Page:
Despite the low population, the comfort level at Fort Wallace was not very high. Everyone had complaints about the food and soldiers spent a considerable portion of their pay to supplement their diets. With Fort Wallace being stationed so far from any major town, problems with the food deteriorating or rotting were rampant. Diseases such as dysentery and diarrhea killed many soldiers as did an outbreak of cholera in 1867.
In June 1867, Lt. Lyman Kidder and ten men from the 7th Cavalry of Fort Wallace started from Fort Sedgwick, Colorado with messages for Lt. Col. George Custer who was camped at the forks of the Republican River near where Benkelman, Nebraska is today. Custer had in the meantime left for Ft. Sedgwick, and Kidder (missing Custer’s trail) assumed that Custer had headed to Fort Wallace. When the Kidder party reached Beaver Creek in present day Sherman County on July 1, 1867, they were attacked by Indians and no one survived. Custer sent out a search party when he realized what had happened, and on July 11, ten days after the massacre, the search party discovered the murdered bodies of Kidder and his men. None could be readily identified except for the Indian scout.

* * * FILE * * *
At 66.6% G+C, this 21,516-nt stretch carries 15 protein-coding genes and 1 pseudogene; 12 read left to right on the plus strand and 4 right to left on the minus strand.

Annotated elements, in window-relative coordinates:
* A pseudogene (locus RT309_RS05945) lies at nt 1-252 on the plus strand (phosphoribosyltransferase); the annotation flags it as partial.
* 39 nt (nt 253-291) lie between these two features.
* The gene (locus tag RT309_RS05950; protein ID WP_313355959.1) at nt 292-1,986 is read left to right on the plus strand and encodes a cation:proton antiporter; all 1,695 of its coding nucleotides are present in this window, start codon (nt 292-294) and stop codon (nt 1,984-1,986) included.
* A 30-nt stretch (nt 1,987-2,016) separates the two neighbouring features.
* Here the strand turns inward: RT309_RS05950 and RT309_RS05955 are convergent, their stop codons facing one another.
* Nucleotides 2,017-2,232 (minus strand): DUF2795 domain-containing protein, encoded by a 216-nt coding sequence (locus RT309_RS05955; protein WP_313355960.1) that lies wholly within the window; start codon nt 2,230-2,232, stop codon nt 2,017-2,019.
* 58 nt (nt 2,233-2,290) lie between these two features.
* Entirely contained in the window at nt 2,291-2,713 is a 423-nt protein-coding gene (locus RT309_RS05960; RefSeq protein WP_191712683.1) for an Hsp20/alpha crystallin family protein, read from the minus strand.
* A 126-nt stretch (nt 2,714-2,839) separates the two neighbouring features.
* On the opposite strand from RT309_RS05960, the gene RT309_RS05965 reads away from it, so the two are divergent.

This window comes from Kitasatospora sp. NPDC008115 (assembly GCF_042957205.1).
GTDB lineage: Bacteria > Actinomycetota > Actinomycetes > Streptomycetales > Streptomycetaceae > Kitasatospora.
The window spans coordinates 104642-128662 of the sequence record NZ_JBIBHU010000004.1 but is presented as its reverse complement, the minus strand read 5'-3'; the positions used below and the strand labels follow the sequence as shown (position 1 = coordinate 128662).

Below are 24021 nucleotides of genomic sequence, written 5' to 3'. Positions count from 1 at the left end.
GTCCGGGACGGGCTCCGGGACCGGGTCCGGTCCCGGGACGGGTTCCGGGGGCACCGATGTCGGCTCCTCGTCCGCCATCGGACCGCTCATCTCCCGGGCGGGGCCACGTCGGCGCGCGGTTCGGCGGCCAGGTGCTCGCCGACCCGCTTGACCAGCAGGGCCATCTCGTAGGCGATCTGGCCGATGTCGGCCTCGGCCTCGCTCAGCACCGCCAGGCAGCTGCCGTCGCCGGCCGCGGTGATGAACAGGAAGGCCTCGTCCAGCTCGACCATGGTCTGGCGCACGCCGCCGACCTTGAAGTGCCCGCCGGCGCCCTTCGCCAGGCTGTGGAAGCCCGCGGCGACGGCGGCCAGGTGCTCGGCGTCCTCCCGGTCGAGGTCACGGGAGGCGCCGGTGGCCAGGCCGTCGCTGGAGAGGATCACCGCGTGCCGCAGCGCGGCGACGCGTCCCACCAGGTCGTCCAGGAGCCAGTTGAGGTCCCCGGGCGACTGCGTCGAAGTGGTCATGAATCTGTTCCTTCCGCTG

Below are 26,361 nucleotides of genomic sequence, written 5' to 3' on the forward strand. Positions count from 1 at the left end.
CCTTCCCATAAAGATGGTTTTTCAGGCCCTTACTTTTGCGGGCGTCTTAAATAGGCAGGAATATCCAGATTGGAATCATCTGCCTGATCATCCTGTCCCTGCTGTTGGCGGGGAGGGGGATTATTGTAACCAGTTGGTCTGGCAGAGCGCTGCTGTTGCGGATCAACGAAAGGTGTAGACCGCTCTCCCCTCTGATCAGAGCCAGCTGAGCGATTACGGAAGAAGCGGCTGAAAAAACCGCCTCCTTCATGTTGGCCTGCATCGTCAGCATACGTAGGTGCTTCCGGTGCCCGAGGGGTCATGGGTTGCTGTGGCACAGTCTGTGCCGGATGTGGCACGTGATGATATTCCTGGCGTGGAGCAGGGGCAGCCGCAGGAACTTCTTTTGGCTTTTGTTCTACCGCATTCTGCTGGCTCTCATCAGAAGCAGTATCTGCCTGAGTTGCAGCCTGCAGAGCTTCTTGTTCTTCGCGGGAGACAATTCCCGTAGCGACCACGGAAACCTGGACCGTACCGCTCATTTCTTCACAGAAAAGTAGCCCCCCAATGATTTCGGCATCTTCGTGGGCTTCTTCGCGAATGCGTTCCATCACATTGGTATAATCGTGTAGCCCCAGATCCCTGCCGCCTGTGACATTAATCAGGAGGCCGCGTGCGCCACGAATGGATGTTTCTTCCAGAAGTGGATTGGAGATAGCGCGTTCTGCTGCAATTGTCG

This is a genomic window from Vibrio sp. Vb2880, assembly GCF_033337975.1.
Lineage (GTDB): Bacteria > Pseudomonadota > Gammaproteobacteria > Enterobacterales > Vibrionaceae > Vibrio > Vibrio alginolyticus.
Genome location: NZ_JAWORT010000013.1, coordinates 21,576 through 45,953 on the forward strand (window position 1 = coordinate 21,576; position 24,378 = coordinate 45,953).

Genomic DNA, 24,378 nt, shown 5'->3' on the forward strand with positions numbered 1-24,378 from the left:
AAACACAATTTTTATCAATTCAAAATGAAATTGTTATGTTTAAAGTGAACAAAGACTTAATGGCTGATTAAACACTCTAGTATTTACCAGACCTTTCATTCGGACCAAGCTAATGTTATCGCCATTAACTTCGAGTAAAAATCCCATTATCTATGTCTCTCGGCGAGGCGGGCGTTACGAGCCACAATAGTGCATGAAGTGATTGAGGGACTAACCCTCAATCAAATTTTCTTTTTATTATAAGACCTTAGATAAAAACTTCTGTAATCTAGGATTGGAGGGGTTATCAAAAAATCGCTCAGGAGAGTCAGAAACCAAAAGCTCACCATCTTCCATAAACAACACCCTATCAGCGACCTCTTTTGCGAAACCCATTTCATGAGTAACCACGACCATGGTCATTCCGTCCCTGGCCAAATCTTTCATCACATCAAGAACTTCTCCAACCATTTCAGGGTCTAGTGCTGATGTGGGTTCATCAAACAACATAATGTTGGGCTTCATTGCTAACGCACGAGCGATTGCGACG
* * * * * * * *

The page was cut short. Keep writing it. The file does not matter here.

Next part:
The morning September 11, 1874 was another sad time in local history. One day’s journey east of Fort Wallace, the John German family, consisting of his wife and seven children, prepared to continue on their way west when they were attacked by a band of Cheyenne. Only the four youngest, all girls, were spared. After having just witnessed the brutal murders of their family, the four young children, Sophia, Catherine, Julia, and Adelaide were allowed to live. All four girls were taken captive by the Cheyenne. Due to the hard winter, however, the Cheyenne did not keep all the girls for long, and the two youngest, Julia and Adelaide (aged 7 and 5) were left on the prairie in what is now the Texas panhandle. They survived on their own for 6 weeks until they were finally found by soldiers. They were 7 and 5 years old respectively. Sophia and Catherine continued traveling with the Cheyenne, although they were eventually split up and traveled with different parties. Meanwhile, soldiers at Fort Wallace received word of the massacre and began the search for the remaining members of the German family, as well as negotiations with the Indians. On February 26, 1875, largely due to efforts made by soldiers stationed at Fort Wallace and elsewhere, the Cheyennes released Catherine and Sophia German at an Indian reservation. The two girls then traveled to Fort Leavenworth where they were reunited with their sisters Julia and Adelaide. (For more indepth information about the German Family Massacre, please read The Moccassin Speaks by Arlene Jauken or Girl Captives of the Cheyenne by Grace Meredith)